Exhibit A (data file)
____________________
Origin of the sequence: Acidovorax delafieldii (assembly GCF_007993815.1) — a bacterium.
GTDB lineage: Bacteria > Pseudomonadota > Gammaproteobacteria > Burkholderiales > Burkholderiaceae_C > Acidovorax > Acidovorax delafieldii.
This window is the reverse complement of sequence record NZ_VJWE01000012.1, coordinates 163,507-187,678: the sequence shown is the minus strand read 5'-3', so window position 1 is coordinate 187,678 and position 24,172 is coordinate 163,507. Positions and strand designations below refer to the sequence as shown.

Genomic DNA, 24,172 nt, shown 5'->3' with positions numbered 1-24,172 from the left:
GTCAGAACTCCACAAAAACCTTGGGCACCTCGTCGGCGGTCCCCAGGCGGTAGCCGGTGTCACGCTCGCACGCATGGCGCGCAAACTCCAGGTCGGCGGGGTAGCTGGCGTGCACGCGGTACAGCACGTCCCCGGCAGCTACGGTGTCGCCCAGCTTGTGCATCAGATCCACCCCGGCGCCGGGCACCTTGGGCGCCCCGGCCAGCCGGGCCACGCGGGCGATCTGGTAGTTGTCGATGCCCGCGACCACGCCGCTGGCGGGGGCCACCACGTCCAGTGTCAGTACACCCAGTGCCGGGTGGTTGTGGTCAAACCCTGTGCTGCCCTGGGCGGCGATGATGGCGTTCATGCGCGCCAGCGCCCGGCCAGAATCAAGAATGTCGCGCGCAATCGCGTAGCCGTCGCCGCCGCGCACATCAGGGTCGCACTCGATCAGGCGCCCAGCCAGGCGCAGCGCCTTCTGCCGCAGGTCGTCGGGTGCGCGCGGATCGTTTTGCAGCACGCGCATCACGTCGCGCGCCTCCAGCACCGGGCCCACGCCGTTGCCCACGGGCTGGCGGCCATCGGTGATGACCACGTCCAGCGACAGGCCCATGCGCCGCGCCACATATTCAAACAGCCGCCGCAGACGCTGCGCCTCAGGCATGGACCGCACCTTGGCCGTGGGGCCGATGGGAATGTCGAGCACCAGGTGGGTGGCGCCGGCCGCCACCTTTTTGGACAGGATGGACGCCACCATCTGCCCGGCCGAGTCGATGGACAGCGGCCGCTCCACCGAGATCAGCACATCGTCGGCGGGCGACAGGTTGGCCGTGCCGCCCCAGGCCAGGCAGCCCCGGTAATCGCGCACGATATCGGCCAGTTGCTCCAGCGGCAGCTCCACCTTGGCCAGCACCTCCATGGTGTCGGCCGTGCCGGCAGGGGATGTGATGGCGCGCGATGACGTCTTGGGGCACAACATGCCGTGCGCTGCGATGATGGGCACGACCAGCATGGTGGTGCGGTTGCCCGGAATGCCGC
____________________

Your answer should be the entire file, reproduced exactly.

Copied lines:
Origin of the sequence: Acidovorax delafieldii (assembly GCF_007993815.1) — a bacterium.
GTDB lineage: Bacteria > Pseudomonadota > Gammaproteobacteria > Burkholderiales > Burkholderiaceae_C > Acidovorax > Acidovorax delafieldii.
This window is the reverse complement of sequence record NZ_VJWE01000012.1, coordinates 163,507-187,678: the sequence shown is the minus strand read 5'-3', so window position 1 is coordinate 187,678 and position 24,172 is coordinate 163,507. Positions and strand designations below refer to the sequence as shown.

Genomic DNA, 24,172 nt, shown 5'->3' with positions numbered 1-24,172 from the left:
GTCAGAACTCCACAAAAACCTTGGGCACCTCGTCGGCGGTCCCCAGGCGGTAGCCGGTGTCACGCTCGCACGCATGGCGCGCAAACTCCAGGTCGGCGGGGTAGCTGGCGTGCACGCGGTACAGCACGTCCCCGGCAGCTACGGTGTCGCCCAGCTTGTGCATCAGATCCACCCCGGCGCCGGGCACCTTGGGCGCCCCGGCCAGCCGGGCCACGCGGGCGATCTGGTAGTTGTCGATGCCCGCGACCACGCCGCTGGCGGGGGCCACCACGTCCAGTGTCAGTACACCCAGTGCCGGGTGGTTGTGGTCAAACCCTGTGCTGCCCTGGGCGGCGATGATGGCGTTCATGCGCGCCAGCGCCCGGCCAGAATCAAGAATGTCGCGCGCAATCGCGTAGCCGTCGCCGCCGCGCACATCAGGGTCGCACTCGATCAGGCGCCCAGCCAGGCGCAGCGCCTTCTGCCGCAGGTCGTCGGGTGCGCGCGGATCGTTTTGCAGCACGCGCATCACGTCGCGCGCCTCCAGCACCGGGCCCACGCCGTTGCCCACGGGCTGGCGGCCATCGGTGATGACCACGTCCAGCGACAGGCCCATGCGCCGCGCCACATATTCAAACAGCCGCCGCAGACGCTGCGCCTCAGGCATGGACCGCACCTTGGCCGTGGGGCCGATGGGAATGTCGAGCACCAGGTGGGTGGCGCCGGCCGCCACCTTTTTGGACAGGATGGACGCCACCATCTGCCCGGCCGAGTCGATGGACAGCGGCCGCTCCACCGAGATCAGCACATCGTCGGCGGGCGACAGGTTGGCCGTGCCGCCCCAGGCCAGGCAGCCCCGGTAATCGCGCACGATATCGGCCAGTTGCTCCAGCGGCAGCTCCACCTTGGCCAGCACCTCCATGGTGTCGGCCGTGCCGGCAGGGGATGTGATGGCGCGCGATGACGTCTTGGGGCACAACATGCCGTGCGCTGCGATGATGGGCACGACCAGCATGGTGGTGCGGTTGCCCGGAATGCCGC